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Fatal Futures
Mr. BC asked me the other day how it was for me in Rappahannock. He may have been referring to the fact that I seem pretty well adjusted to my environment given that the environment here could be said to be diametrically opposed to the one I left in New Orleans.

ďItís good. Itís easy to forget,Ē I said.

Fís new friend, B, who with F broke into the Dumaine house several weeks ago and stole a registered handgun from E, was jailed last week for two counts of aggravated rape.

S, who me and a friend tried to help for awhile and then succeeded only in helping to put him in jail, may be out of jail now, a legal adult, which is the thing he always wanted to be. With no guidance and no proper education beyond that rich but possibly fatal future doled out on the New Orleans streets.

I was sitting on the back porch gazing out beyond the swimming pool and the acres of soft, green, manicured grass, at the solid, peaceful, non-threatening Blue Ridge Mountains. Itís easy to forget.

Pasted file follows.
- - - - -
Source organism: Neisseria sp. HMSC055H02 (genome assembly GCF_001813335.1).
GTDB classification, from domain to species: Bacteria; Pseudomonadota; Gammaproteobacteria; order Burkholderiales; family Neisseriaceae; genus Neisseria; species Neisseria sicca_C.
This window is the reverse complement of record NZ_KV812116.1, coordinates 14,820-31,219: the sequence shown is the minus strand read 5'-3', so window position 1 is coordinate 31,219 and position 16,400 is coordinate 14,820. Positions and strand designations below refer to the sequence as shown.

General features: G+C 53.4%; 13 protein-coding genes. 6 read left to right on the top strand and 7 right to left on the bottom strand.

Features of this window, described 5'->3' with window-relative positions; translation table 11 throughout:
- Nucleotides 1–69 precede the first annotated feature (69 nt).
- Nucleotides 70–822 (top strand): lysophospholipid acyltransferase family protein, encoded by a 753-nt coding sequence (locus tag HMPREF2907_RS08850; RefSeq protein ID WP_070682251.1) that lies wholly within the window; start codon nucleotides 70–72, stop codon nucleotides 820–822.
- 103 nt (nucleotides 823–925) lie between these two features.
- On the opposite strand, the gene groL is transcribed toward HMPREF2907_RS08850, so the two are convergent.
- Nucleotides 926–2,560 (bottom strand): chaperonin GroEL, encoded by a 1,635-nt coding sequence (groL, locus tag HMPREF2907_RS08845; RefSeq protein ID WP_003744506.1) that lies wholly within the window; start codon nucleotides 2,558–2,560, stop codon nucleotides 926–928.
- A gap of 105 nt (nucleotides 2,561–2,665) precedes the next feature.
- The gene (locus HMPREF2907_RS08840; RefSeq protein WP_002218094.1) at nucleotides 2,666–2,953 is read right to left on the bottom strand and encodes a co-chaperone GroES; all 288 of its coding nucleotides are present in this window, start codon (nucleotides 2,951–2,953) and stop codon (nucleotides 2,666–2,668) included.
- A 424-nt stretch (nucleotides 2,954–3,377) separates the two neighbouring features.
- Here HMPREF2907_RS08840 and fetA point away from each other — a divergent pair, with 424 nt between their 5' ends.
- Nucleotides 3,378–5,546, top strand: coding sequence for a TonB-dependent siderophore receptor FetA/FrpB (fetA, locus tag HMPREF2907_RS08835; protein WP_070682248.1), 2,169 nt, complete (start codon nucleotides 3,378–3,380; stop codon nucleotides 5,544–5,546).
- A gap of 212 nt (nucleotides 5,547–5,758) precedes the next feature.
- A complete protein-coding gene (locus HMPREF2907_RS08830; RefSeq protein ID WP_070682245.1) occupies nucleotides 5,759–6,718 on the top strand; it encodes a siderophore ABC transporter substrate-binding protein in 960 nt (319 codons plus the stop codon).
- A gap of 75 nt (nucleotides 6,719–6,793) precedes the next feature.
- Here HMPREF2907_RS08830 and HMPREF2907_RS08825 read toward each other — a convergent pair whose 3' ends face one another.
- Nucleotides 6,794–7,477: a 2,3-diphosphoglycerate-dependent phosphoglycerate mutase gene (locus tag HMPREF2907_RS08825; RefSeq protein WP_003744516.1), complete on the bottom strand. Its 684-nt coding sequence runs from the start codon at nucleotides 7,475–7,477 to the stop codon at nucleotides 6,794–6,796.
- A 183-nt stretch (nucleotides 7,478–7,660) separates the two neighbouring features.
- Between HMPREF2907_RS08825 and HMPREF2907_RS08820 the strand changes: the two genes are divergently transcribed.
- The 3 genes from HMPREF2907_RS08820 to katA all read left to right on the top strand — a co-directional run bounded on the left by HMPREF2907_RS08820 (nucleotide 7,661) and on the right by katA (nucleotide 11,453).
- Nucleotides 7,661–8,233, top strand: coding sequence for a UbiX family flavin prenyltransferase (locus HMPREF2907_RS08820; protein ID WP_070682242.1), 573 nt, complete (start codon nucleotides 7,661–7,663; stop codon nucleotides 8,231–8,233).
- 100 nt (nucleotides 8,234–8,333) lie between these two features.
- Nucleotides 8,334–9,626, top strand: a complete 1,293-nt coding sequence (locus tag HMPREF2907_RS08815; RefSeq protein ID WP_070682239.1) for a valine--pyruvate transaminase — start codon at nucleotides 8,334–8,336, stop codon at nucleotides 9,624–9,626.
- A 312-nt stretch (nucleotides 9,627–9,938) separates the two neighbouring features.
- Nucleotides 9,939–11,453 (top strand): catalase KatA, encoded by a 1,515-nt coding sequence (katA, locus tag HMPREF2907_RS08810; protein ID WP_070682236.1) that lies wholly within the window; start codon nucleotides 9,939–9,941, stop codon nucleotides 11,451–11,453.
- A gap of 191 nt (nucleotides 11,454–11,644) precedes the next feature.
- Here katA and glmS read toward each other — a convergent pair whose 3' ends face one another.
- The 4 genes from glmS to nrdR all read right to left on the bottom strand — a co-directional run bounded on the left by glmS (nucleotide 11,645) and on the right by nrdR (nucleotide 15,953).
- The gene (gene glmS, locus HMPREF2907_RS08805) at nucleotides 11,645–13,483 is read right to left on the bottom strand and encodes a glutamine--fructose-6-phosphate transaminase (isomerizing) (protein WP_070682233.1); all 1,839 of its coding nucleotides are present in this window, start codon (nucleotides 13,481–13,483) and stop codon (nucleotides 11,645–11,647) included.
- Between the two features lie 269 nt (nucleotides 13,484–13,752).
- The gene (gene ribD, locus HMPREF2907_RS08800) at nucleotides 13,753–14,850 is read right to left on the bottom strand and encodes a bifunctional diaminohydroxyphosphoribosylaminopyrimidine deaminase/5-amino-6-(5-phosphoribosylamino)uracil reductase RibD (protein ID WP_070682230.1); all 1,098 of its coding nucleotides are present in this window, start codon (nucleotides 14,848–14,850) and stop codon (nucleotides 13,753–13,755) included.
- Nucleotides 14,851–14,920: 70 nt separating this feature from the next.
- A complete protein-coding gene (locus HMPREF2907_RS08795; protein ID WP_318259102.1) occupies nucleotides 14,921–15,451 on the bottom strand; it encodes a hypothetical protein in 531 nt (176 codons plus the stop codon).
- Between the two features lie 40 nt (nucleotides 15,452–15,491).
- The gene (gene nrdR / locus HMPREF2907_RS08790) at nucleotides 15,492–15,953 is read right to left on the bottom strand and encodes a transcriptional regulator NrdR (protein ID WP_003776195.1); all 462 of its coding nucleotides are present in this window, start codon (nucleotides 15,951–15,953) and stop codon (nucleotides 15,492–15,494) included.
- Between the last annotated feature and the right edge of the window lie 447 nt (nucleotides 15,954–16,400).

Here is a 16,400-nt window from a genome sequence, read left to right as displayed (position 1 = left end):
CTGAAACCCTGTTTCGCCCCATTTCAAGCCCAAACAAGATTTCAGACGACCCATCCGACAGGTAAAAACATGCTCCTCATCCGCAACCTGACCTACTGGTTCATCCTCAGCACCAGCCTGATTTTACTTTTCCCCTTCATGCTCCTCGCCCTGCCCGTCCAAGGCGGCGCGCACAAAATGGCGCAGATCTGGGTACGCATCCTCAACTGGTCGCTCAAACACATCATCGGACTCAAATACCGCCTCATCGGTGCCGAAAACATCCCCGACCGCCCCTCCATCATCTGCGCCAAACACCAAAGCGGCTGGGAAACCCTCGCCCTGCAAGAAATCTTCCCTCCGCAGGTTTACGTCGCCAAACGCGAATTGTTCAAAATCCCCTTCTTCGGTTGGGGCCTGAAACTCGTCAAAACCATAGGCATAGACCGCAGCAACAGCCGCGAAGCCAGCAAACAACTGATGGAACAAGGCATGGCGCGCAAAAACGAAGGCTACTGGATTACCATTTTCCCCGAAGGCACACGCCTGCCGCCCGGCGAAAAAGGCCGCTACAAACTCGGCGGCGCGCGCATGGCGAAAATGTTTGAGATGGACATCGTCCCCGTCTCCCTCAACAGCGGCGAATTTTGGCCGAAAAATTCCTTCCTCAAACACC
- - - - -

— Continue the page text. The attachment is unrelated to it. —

Mr. BCís wife, over broiled Tilapia in lemon sauce, with asparagus and salad, asked me have any of the boys I know in New Orleans committed murder. The answer is yes. As to her question how do I feel about that and her sisterís question why have I stayed there so long, all the words that try to answer those questions ultimately succumb to the indecision of I donít know.

X kill A at St. Philip and Dorgenios.

E2, in jail on drug charges, is charged with one count of murder, and two counts of attempted murder.

J is recovering nicely from the seven gunshot wounds he received last year. The three wounds to his face have altered his appearance somewhat.

There were three young New Orleans girls I was privileged to know for a few years, who I watched grow up in American squalor, who had so much human spirit about them, who made me laugh, and now thinking about, not knowing about, make me cry.

J2, now 17, and early on perceived as the brightest of a bunch, canít pass the mandated state tests and has stalled out in 9th grade. He will enter a job training/GED program this coming school year.

L, who was doing Algebra in 8th grade, a thing which set him far apart from his peers, dropped out in 10th grade, became a corporal in a 6th Ward army, and most recently upset an aunt enough to have her put out a peace bond on him. Which means she wants him to stay the fuck away, and is asking the police to help her realize that.

And G didnít ask for any of this. He wanted something happier, safer, cleaner, less threatening day after day after day.

The thing is, about forgetting, you have to start over every day.
- jimlouis 8-26-2003 4:13 pm [link] [add a comment]